hjertnes.blog

1Password X

13.06.2018 02:00

1Password X is awesome. If you use Linux, or some other platform like Chrome OS, where 1Password don’t have a native app, you can use their “Chrome App” called 1Password. The difference between this and the regular extension is that the extension requires you to have the native 1Password app installed, while X does not.

It is awesome. But the user experience of using it is not as great as the regular extension yet (like copying OTP codes on fill in doesn’t work yet).

Apple Watch

12.06.2018 02:00

I’m still on my first Apple Watch: the series 1.

It’s slow, but still great.

My plan is to upgrade when the next version comes out, if it survives that long. And to get a Series 3 if not. The reason I say survive is that my current one have a crack in the screen.

I do not recommend people to buy an Apple Watch unless you are the kind of person where Achievements and Push Notifications about moving more helps to motivate you. And the push notification stuff is okay. But health related stuff is the only real reason to get an Apple Watch.

The Apple Sportsband

11.06.2018 02:00

I have used the Apple Sports band a lot with my Series 1 watch. And I think it is great, for a rubber / plastic watch band. But I’m not a huge fan of it, even though it is the band I have used the most. My problem with it is that it is not the worlds most comfortable to wear like 22 hours a day. It kind of feels like your arm can’t breathe. And unless you tuck the end in the hole, it is very easy to unbuckle it. I don’t tuck it in there because harm hair.

The band I use most of the time is my Clockwork Synergy NATO band. It is awesome. A standard buckle. Never unbuckles, comfortable to wear no matter where and how. But it has one problem that the sports band doesn’t: it gets dirty.

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09.06.2018 02:00

I’m not a fan of the App Store pre-order

Apple custom CPUs

08.06.2018 02:00

Apple have already moved all their non OS X hardware over to custom chips. And I think the future will bring custom Apple CPU’s or systems on a chip for the rest of their hardware lineup. But that does not mean that they are moving all of it over to ARM. What I think Apple will do, if they start moving away from intel is to make the best possible chip for each of their computers. For example it makes sense with ARM for their MacBook, but the rest should probably remain on some kind of x86 style system. At the same time I think Apple could go for a tailored chip for each of their products. Because what is the “perfect” chip for a MacBook Pro is different from a MacBook; and the best chip for an iMac is different from a iMac Pro or Mac Pro.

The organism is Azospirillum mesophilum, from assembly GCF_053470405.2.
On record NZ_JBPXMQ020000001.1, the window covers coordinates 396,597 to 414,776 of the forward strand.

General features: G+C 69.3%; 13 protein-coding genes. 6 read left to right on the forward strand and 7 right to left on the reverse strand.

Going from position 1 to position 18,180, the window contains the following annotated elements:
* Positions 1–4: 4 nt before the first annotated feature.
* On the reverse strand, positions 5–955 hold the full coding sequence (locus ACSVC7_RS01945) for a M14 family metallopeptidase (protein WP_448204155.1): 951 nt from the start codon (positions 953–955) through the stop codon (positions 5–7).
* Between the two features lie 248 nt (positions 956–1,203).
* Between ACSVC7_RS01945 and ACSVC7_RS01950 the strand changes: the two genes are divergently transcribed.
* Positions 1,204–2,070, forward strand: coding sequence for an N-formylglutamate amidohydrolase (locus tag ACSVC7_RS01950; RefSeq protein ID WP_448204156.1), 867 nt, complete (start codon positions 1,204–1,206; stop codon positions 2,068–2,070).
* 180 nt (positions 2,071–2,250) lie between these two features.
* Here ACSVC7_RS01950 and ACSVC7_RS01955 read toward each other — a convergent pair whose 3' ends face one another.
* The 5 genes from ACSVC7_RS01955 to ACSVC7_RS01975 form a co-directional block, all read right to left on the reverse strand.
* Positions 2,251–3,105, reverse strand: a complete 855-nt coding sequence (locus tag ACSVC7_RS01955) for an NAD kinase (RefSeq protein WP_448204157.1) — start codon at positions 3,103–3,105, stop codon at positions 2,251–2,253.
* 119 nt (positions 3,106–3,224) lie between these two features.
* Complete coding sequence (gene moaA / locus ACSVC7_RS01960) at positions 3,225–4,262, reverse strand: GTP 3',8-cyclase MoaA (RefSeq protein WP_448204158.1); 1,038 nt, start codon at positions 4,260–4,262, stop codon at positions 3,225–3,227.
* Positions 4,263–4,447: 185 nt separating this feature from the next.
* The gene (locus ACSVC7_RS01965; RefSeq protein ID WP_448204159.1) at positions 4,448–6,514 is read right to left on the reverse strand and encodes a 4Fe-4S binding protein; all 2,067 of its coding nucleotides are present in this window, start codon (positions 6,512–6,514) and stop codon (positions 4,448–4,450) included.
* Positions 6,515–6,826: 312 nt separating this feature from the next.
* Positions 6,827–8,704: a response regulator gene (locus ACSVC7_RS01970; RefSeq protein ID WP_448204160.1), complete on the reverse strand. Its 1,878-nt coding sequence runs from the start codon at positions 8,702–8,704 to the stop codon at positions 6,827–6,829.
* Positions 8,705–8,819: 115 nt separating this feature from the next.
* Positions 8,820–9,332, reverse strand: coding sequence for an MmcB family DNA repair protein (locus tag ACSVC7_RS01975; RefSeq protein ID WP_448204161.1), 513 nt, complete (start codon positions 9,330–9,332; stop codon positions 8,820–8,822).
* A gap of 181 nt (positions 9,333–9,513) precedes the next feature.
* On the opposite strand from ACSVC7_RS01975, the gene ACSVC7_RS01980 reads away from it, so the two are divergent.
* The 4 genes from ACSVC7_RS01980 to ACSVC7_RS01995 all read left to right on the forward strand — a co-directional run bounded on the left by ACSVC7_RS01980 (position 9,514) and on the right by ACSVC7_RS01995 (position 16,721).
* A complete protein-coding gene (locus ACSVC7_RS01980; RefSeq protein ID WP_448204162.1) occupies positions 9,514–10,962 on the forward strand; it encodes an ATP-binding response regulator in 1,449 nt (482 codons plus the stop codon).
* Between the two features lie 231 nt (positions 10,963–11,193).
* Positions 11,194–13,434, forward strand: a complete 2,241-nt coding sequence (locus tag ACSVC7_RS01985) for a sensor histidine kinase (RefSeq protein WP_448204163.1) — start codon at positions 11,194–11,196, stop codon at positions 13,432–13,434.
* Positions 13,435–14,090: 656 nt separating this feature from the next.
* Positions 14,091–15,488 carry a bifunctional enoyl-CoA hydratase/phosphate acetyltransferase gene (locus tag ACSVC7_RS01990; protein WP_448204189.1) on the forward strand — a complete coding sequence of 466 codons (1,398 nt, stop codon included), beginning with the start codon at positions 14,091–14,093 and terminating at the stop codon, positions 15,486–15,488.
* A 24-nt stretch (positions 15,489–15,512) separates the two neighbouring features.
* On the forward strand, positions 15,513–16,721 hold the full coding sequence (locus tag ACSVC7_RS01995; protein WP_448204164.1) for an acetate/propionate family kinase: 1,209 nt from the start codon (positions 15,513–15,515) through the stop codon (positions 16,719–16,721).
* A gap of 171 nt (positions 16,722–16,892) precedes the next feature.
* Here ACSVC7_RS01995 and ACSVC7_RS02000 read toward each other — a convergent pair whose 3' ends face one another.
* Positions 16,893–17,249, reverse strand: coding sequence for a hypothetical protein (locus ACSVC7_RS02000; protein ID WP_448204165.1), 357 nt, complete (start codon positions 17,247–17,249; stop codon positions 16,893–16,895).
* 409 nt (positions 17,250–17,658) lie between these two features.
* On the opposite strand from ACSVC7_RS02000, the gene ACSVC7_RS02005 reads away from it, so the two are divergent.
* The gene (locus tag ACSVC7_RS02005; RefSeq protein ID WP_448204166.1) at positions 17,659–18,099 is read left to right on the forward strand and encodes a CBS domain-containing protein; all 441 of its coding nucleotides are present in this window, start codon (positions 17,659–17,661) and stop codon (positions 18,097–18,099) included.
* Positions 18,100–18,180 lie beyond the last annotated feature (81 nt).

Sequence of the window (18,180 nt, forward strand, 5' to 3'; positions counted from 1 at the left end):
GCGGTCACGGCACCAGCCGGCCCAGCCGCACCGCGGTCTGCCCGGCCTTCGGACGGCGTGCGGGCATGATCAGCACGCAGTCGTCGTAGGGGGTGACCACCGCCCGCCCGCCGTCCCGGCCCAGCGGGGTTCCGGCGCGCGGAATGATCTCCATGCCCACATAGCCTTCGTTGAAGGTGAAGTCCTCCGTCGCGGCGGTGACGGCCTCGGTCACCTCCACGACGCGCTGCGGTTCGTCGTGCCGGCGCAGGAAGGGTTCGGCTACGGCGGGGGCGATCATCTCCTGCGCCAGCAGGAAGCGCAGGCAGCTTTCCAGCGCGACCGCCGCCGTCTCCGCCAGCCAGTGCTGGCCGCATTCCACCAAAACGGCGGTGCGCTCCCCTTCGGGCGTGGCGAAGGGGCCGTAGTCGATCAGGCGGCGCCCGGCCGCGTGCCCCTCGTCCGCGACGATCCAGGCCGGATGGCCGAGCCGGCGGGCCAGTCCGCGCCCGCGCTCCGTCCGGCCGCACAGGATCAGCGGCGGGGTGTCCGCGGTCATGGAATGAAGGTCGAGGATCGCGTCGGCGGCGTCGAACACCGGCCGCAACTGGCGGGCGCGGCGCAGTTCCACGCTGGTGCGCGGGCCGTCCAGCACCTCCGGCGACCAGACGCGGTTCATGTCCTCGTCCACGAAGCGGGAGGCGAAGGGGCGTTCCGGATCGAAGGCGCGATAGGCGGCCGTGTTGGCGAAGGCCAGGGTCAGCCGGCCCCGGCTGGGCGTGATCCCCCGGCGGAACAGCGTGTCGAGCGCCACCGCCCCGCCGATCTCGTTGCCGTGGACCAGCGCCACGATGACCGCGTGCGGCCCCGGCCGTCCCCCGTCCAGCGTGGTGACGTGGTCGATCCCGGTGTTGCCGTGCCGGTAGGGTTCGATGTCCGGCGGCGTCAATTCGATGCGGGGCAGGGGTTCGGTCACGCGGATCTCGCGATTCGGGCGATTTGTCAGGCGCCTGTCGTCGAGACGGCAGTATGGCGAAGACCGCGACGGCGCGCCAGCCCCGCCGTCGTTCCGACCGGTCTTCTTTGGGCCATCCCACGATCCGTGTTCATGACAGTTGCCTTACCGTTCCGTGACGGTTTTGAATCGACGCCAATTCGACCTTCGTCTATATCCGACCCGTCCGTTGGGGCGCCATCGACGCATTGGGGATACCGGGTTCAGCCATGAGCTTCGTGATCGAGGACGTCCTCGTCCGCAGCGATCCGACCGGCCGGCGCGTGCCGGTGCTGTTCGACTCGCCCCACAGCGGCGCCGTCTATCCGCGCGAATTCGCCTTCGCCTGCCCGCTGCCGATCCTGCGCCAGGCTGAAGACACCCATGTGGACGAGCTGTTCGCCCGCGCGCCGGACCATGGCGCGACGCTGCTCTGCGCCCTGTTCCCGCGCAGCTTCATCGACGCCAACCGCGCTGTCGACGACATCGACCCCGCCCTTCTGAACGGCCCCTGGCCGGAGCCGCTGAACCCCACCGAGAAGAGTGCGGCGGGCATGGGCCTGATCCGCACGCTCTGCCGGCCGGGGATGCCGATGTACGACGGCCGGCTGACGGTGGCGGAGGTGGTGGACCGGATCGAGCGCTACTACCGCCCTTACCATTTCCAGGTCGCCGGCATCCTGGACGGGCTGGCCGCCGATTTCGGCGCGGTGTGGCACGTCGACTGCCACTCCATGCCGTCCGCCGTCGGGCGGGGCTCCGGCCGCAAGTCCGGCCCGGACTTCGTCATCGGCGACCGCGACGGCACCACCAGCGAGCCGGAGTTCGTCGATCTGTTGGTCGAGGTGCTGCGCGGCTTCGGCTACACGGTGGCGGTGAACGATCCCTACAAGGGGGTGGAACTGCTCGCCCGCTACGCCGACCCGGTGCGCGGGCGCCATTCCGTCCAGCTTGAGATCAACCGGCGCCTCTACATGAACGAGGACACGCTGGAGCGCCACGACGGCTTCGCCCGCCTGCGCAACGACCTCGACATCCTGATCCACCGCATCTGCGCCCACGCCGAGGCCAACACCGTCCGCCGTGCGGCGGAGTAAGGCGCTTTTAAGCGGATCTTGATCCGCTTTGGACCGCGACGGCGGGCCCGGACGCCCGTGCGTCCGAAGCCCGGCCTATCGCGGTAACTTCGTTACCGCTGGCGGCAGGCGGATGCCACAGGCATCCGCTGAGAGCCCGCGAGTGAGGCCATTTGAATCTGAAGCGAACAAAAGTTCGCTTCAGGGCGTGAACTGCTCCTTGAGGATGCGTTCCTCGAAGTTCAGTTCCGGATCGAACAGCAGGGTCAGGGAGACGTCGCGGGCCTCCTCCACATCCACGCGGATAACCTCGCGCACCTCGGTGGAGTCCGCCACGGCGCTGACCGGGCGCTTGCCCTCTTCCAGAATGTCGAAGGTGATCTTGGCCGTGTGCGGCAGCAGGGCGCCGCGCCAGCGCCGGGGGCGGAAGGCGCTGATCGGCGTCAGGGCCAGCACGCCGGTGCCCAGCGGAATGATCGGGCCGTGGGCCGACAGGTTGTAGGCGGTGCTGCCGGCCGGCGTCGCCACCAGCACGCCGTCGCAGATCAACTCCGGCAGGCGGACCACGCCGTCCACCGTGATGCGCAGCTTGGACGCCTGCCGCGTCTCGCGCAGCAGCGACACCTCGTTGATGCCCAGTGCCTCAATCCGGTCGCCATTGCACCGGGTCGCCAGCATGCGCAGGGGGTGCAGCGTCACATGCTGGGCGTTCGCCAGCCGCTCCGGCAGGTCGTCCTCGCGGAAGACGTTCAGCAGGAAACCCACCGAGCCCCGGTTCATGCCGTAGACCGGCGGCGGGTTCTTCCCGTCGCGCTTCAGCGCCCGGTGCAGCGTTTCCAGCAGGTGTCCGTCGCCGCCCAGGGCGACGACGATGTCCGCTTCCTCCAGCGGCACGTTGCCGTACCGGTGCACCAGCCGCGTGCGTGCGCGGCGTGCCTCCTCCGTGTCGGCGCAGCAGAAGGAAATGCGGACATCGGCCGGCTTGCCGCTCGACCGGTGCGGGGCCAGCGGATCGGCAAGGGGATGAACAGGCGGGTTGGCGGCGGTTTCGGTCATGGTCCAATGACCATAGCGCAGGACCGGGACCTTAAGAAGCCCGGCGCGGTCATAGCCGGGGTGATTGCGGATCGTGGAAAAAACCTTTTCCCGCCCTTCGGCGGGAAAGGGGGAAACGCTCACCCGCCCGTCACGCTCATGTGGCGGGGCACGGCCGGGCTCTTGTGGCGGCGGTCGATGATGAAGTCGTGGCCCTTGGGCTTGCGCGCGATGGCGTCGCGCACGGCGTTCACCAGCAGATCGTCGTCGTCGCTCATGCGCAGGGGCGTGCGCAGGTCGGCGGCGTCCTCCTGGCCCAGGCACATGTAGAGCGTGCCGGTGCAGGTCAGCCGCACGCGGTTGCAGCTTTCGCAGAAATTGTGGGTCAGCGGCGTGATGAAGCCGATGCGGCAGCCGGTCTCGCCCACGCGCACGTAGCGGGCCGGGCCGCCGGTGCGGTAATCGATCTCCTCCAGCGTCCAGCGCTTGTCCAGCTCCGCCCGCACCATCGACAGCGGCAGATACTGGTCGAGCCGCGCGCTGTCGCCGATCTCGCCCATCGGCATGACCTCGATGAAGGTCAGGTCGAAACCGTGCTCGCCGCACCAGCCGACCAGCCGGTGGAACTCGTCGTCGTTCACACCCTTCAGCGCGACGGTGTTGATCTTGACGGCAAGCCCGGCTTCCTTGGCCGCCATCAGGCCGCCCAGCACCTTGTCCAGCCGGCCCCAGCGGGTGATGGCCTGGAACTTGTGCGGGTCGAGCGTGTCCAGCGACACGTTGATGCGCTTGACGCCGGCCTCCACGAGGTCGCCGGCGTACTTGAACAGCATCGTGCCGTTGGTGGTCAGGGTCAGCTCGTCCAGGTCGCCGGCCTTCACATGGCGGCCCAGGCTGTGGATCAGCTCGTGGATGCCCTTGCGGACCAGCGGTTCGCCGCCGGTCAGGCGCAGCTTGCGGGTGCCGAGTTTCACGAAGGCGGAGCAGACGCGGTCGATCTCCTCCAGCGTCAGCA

Twitter.

07.06.2018 02:00

Okay. I get it, third party apps doesn’t make them any money because they don’t show ads.

But I don’t get why twitter didn’t do a real effort to get an agreement with third party clients to require them to show ads and report some data back.

I guess them just don’t want them.

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06.06.2018 02:00

Let’s test out Safari Technology Preview for a while.

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06.06.2018 02:00

Like: GitHub - Lokeh/reagent-context: Easy access to React context in ClojureScript & Reagent

Getting started with ClojureScript.

06.06.2018 02:00

I have been playing around with ClojureScript a lot the last few months. A lot of it together with React. No matter what you do, use the “official” fighwheel lein template. I used a reagent specific one for a while, and it caused me a lot of grief. Pick either Reagent or Om(the two most popular ClojureScript wrappers for React. I personally prefer Reagent because it feels the closes to regular React.

The official figwheel template works great, no issues with it at all. I just picked another one because I didn’t know what I was doing. It compiles down to a single JS file. And you can run it through webpack or other build tools if you want to.

Reason React

06.06.2018 02:00

I obviously think that React is awesome. But I have been looking for a strongly typed language to use together with React for a while now.

The best option I have found is Reason. When you use a language like JavaScript, that isn’t strongly typed. You are either hoping for the best or you end up writing a lot of code making sure that what is passed to this function really is a number and not a object or a string. Or that a object have the expected elements and so on. This is something you can avoid with a strongly typed language. Because all of the checks are done when you build it, and then there are much fewer things that can go wrong in run time.

You probably don’t want a strongly typed language for smaller projects, because it takes more time to work with them. The idea is that you do a lot of “convert this string to a JSX element” etc.

Reason React is pretty awesome. You can use it almost like you would use React with some differences. One of them are that you only can have one component per file. And you do have something like Redux, but it is more like a combination of the default react state management and Redux; which unfortunately means that you don’t get something like the Connect HOC.

I’m going to use Reason for some of my side projects for now. And I think I would use it for work projects if I started them today.

Check it out if you like React, but would like something strongly typed.

The introduction of a type system makes it less elegant though. So stick with React if you want the tool that lets you build stuff as fast as possible. But it is excellent if you want something that limits the number of places with runtime errors.